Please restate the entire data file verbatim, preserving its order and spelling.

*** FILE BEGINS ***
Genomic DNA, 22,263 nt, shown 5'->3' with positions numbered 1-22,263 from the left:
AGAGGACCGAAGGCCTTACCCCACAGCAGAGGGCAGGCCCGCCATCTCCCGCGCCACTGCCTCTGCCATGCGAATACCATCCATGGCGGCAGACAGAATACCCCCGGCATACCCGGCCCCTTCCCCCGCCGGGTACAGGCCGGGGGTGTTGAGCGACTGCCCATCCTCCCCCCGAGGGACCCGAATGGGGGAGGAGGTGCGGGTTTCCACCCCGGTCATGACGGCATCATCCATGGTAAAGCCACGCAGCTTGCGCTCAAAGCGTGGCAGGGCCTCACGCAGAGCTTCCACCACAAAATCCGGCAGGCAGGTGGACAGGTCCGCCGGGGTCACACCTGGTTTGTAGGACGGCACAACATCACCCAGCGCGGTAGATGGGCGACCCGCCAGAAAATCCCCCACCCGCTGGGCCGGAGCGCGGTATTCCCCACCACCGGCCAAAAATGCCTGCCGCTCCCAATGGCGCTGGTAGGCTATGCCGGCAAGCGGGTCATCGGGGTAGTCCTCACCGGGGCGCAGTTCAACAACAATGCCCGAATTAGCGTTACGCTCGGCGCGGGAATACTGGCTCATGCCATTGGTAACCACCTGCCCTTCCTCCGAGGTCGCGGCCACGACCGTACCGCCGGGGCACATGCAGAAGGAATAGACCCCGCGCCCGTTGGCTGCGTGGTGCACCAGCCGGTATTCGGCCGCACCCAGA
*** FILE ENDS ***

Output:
Genomic DNA, 22,263 nt, shown 5'->3' with positions numbered 1-22,263 from the left:
AGAGGACCGAAGGCCTTACCCCACAGCAGAGGGCAGGCCCGCCATCTCCCGCGCCACTGCCTCTGCCATGCGAATACCATCCATGGCGGCAGACAGAATACCCCCGGCATACCCGGCCCCTTCCCCCGCCGGGTACAGGCCGGGGGTGTTGAGCGACTGCCCATCCTCCCCCCGAGGGACCCGAATGGGGGAGGAGGTGCGGGTTTCCACCCCGGTCATGACGGCATCATCCATGGTAAAGCCACGCAGCTTGCGCTCAAAGCGTGGCAGGGCCTCACGCAGAGCTTCCACCACAAAATCCGGCAGGCAGGTGGACAGGTCCGCCGGGGTCACACCTGGTTTGTAGGACGGCACAACATCACCCAGCGCGGTAGATGGGCGACCCGCCAGAAAATCCCCCACCCGCTGGGCCGGAGCGCGGTATTCCCCACCACCGGCCAAAAATGCCTGCCGCTCCCAATGGCGCTGGTAGGCTATGCCGGCAAGCGGGTCATCGGGGTAGTCCTCACCGGGGCGCAGTTCAACAACAATGCCCGAATTAGCGTTACGCTCGGCGCGGGAATACTGGCTCATGCCATTGGTAACCACCTGCCCTTCCTCCGAGGTCGCGGCCACGACCGTACCGCCGGGGCACATGCAGAAGGAATAGACCCCGCGCCCGTTGGCTGCGTGGTGCACCAGCCGGTATTCGGCCGCACCCAGA